GKE Safely Drain a Nodepool without pod disruptions

GKE/K8s wasn't originally designed for workloads that spin up single pods and want those pods to stay up and running on the same node for very time. That doesn't mean those kind of workloads aren't running on GKE. In fact, there are large GKE ML/batch platform workloads running in production that have these characteristics.

This post will show how to destroy / decommission a nodepool that's running pods that should not be disrupted. The requirements for our decommission of nodepool is as follows:

How to safely drain the node without pod disruptions?

The approach we will be taking is using the new GKE nodepool taint feature. This feature allows us to taint all existing nodes in the nodepool and also apply the taint on any newly added nodes.

Let's try this feature on the nodepool named default-pool in the cluster test-drain:

export POOL=default-pool
export CLUSTER=test-np-upgrades
gcloud container nodepools update $POOL --cluster $CLUSTER \
  --node-taints upgrade=true:NoSchedule

Note: You might have to set a zone or region using gcloud config set compute/region us-central1.

You would get the following error if cluster autoscaler is enabled on the nodepool:

ERROR: (gcloud.container.node-pools.update) ResponseError: code=400, message=Updates for 'taints' are not supported in node pools with autoscaling enabled (as a workaround, consider temporarily disabling autoscaling or recreating the node pool with the updated values.).

In our case the nodepools all have cluster autoscaler enabled since this is a ML/batch platform. So disabling autoscaler isn't an option.

You might be about to give up but do not! Let's carefully read the error message. It says as a workaround consider temporarily disabling autoscaling.

Let's give that a try, disable autoscaler, apply taints, enable autoscaler again. Run the following commands:

gcloud container node-pools update $POOL \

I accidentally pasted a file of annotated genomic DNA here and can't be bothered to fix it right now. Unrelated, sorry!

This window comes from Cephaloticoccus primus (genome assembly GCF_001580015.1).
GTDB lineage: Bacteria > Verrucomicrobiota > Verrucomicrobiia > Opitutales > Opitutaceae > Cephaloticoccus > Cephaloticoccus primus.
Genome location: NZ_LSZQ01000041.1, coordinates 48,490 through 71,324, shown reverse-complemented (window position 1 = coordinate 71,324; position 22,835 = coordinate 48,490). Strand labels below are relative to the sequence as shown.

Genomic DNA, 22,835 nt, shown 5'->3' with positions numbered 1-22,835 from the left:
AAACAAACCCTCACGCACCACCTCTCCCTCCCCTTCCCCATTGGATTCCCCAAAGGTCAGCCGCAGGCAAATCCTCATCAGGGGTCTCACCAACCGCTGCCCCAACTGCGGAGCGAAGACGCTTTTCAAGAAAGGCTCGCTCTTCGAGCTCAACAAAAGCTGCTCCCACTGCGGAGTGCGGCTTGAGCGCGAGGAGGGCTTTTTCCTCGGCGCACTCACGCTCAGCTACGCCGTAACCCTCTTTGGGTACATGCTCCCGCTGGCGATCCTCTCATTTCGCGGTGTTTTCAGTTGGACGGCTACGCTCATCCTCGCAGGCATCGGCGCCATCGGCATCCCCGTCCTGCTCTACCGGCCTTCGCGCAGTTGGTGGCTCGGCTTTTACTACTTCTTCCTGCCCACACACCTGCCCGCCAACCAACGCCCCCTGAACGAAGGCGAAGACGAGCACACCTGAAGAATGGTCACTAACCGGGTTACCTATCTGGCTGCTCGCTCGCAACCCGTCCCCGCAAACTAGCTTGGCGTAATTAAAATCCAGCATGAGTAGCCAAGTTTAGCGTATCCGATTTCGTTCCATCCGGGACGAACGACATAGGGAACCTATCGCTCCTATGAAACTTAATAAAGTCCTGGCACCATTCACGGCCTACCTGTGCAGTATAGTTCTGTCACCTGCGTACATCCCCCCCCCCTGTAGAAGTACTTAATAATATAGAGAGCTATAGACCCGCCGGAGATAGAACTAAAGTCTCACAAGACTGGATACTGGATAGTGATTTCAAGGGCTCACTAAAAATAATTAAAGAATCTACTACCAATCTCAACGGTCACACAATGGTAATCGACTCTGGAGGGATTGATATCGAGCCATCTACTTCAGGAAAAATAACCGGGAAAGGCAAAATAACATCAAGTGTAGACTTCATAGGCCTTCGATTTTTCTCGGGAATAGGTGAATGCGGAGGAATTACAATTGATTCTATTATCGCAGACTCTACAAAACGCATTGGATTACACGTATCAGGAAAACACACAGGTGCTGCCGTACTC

--cluster $CLUSTER --no-enable-autoscaling 
gcloud container node-pools update $POOL \
  --cluster $CLUSTER --node-taints upgrade=true:NoSchedule
gcloud container node-pools update $POOL \
  --cluster $CLUSTER --enable-autoscaling --max-nodes 1000 --min-nodes 0

The --max-nodes value doesn't matter because the nodepool got tainted so it will never scale up again.

So looks like this workaround is working well to taint all nodes in a nodepool

Why not use kubectl cordon or taint?

The issue with that approach is that it will cause the nodepool to scale back up again from 0 to 1 because of cluster autoscaler. The cluster autoscaler does not try to scale up again if the taint is set using the GKE API. This is likely an implementation detail of how the cluster autoscaler behaves on GKE.

Verifying this meets our requirements

The test scenario is as follows. Before applying the taints, 4 pods were scheduled and running that caused 4 nodes to be scaled up. So right now I still expect those 4 nodes to be there.

Verify the pods and nodes are still running:

kubectl get pods -o wide

Returns the following:

pod1   1/1     Running  gke-test-np-upgrades-default-pool-f9fd8128-cd6h
pod2   1/1     Running  gke-test-np-upgrades-default-pool-f9fd8128-tdsf
pod3   1/1     Running  gke-test-np-upgrades-default-pool-a6056569-c577
pod4   1/1     Running  gke-test-np-upgrades-default-pool-a6056569-dqff

So that looks good.

Let's try spinning up another pod that's targeting this tainted nodepool.

Create a file named pod5.yaml with the following content:

apiVersion: v1
kind: Pod
  name: pod5
    cloud.google.com/gke-nodepool: default-pool
  - name: sleepy
    image: gcr.io/google_containers/pause-amd64:3.2
        memory: "2000Mi"

Create the pod:

kubectl apply -f pod5.yaml

Check to ensure cluster autoscaler won't scale up the nodepool. Run the following:

kubectl describe pod pod5

You should see this included in the output:

Status: Pending
Warning  FailedScheduling   default-scheduler   0/4 nodes are available: 4 node(s) had taint {upgrade: true}, that the pod didn't tolerate.
Normal   NotTriggerScaleUp  cluster-autoscaler  pod didn't trigger scale-up: 2 max node group size reached

This shows that the pod is pending and not triggering a scale up event. This is great and exactly what was desired.

Now, let's verify the nodepool scales down automatically all the way to 0 when all pods are deleted.

Delete all the batch jobs:

kubectl delete pod pod1 pod2 pod3 pod4

Note that in a normal situation you would wait for the pods to finish execution instead of having to delete them. Once finished, the pod automatically is deleted and autoscaler does the same scale down logic.

Wait for 10 to 15 minutes and then run:

kubectl get nodes

In my case, there seems to be 1 node still running. You might wonder why that is? It turns out that kube-dns and other GKE system services are still running on one of the nodes and are preventing the cluster autoscaling from scaling down. You can solve this by following my blog post on moving GKE system services to a dedicated nodepool.

If you already moved your GKE system services then you would have seen 0 nodes left.

So this concludes that the GKE nodepool tainting feature is an effective way to safely decommission nodepools without disrupting existing pods.

This was tested on GKE 1.21 and behavior is not guaranteed to stay the same in future releases